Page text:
German infantry on the march in East Prussia. Credit: Bundesarchiv / Commons.

Many Russian messages were sent unencrypted, in the hope that they would not be intercepted, which allowed Ludendorff and Hindenberg to advance much more aggressively, as they frequently received intelligence on the messages that were sent between Rennenkampf and Samsonov.

Samsonov, unaware either of the German plan or that Rennenkampf had decided to pause, advanced unwittingly into the German trap.

The battle commences

After a brief delay German forces under General Francois initiated an attack on Samsonov’s left flank at Usdau.

The battle began on the 26 August, with François’ forces enjoying rapid success. Ludendorff and Hindenburg were not convinced that Rennenkampf would not intervene and so ordered that François wheel north, but François ignored this order.

Burning house during the fighting at Usdau on 27 August 1914. Credit: Commons.

The Germans then intercepted more missives, outlining more detailed marching plans and making it clear that Rennenkampf’s forces would and could not intervene if Samsonov’s army was engaged.

Even as the Germans surrounded the Second Army, Rennenkampf’s continued to march westward away from Samsonov.

Samsonov had eventually become aware of the peril of the situation by the evening of 28 August and ordered a general retreat, but it was too late, and the encirclement was completed by the 29 August.

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On retreating, many Russian soldiers encountered German defensive lines cutting them off, and were either gunned down or taken prisoner.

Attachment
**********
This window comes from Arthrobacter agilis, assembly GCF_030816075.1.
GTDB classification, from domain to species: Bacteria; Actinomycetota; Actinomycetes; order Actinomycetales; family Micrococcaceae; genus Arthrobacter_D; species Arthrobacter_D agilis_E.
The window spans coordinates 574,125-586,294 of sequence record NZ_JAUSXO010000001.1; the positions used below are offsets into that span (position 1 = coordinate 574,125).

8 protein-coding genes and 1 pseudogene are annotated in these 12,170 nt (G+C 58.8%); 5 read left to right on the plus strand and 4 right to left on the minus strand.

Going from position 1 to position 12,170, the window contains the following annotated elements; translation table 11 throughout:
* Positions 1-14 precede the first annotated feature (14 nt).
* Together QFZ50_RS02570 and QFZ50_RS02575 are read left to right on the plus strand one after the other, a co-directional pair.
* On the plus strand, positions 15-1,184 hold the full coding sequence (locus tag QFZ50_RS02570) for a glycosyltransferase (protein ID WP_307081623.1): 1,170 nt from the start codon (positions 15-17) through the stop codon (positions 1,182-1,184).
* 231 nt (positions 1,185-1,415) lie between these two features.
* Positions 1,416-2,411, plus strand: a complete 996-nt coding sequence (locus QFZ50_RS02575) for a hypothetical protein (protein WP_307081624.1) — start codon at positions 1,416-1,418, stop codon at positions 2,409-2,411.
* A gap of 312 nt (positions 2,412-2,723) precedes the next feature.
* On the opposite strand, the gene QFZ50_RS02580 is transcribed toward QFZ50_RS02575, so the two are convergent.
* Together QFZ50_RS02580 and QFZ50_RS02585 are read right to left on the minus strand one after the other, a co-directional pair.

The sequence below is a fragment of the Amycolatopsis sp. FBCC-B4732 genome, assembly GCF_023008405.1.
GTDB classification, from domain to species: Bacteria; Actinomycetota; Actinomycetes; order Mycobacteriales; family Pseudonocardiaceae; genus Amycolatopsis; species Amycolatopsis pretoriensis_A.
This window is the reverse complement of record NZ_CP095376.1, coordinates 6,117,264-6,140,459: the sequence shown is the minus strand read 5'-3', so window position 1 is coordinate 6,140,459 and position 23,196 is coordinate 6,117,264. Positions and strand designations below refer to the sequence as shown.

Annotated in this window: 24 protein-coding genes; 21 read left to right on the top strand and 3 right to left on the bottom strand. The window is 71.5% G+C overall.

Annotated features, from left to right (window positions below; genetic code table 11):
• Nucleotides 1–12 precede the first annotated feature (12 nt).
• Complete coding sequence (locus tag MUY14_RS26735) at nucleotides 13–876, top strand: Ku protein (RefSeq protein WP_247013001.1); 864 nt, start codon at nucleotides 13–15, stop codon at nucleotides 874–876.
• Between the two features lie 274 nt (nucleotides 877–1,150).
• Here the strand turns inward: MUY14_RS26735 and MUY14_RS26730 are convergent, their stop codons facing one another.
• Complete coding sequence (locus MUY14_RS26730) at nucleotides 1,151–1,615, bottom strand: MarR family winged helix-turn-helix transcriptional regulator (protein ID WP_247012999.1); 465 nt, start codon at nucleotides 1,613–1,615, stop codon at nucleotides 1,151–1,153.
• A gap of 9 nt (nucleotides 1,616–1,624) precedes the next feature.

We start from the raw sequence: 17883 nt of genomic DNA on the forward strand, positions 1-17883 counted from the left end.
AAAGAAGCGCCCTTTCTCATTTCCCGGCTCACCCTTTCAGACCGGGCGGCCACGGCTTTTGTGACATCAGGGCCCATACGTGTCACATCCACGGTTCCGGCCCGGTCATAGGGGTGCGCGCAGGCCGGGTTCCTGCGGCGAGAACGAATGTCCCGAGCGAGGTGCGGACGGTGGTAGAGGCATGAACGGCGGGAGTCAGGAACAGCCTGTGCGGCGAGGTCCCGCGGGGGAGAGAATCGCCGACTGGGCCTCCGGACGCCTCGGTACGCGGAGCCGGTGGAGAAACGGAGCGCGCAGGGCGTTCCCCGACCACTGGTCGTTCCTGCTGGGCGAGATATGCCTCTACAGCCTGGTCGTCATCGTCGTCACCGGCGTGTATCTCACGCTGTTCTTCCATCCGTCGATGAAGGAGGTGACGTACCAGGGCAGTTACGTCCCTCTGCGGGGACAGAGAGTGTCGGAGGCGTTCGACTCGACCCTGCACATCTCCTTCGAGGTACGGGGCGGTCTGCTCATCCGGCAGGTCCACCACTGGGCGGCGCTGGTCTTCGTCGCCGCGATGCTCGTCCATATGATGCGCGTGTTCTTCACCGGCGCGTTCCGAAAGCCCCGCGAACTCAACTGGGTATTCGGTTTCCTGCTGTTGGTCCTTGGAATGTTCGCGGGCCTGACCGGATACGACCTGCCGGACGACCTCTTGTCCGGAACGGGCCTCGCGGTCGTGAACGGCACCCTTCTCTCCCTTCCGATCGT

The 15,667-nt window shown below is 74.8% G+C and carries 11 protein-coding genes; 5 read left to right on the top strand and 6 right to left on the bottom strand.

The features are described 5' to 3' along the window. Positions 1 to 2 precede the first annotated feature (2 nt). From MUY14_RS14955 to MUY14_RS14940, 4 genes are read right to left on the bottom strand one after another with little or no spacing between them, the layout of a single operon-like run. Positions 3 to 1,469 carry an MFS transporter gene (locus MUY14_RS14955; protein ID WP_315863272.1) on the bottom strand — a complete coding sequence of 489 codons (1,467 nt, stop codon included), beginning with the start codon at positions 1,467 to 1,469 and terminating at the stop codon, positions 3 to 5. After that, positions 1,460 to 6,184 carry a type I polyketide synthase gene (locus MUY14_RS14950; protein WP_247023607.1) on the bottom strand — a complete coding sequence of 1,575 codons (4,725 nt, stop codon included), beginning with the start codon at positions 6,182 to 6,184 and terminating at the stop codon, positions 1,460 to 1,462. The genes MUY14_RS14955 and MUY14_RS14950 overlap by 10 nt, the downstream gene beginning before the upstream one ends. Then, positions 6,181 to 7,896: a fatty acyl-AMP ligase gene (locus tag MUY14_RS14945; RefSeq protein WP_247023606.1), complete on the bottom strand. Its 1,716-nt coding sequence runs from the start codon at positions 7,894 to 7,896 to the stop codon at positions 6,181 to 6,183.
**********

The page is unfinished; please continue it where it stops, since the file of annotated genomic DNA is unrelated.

The scale of the defeat

95,000 Russians troops were captured, with a further 78,000 estimated as killed or wounded, and of his original 150,000-strong army, only around 10,000 of Samsonov’s men escaped.

The Germans suffered fewer than 20,000 casualties and also captured over 300 guns. 60 trains were required to transport captured equipment to Germany.

Russian prisoners and guns captured at Tannenberg. Credit: Photos of the Great War / Commons.

Samsonov committed suicide after the battle, unable to face the disgrace of such a comprehensive defeat.

Hindenburg and Ludendorff were fêted as heroes back in Germany, with Hindenburg later replacing Erich von Falkenhayn as the German Chief of Staff.

Russia’s allies were shocked by the defeat, and it raised fears that a conquest of Russia may prove imminent.

The battle meant a deeper psychological victory for the Germans. At the Battle of Grunwald (known as the Battle of Tannenberg in German) in 1410, the Teutonic Knights had been routed by the Slavs.

Despite Hindenberg’s victory occurring around 30km away from the site of that defeat, he ensured that the battle would be known as the Battle of Tannenberg.

Header image credit: Russian prisoners of war at the Tilsit transit station after Tannenberg. Credit: Berlin Illustrated Newspaper / Commons.

Peter Curry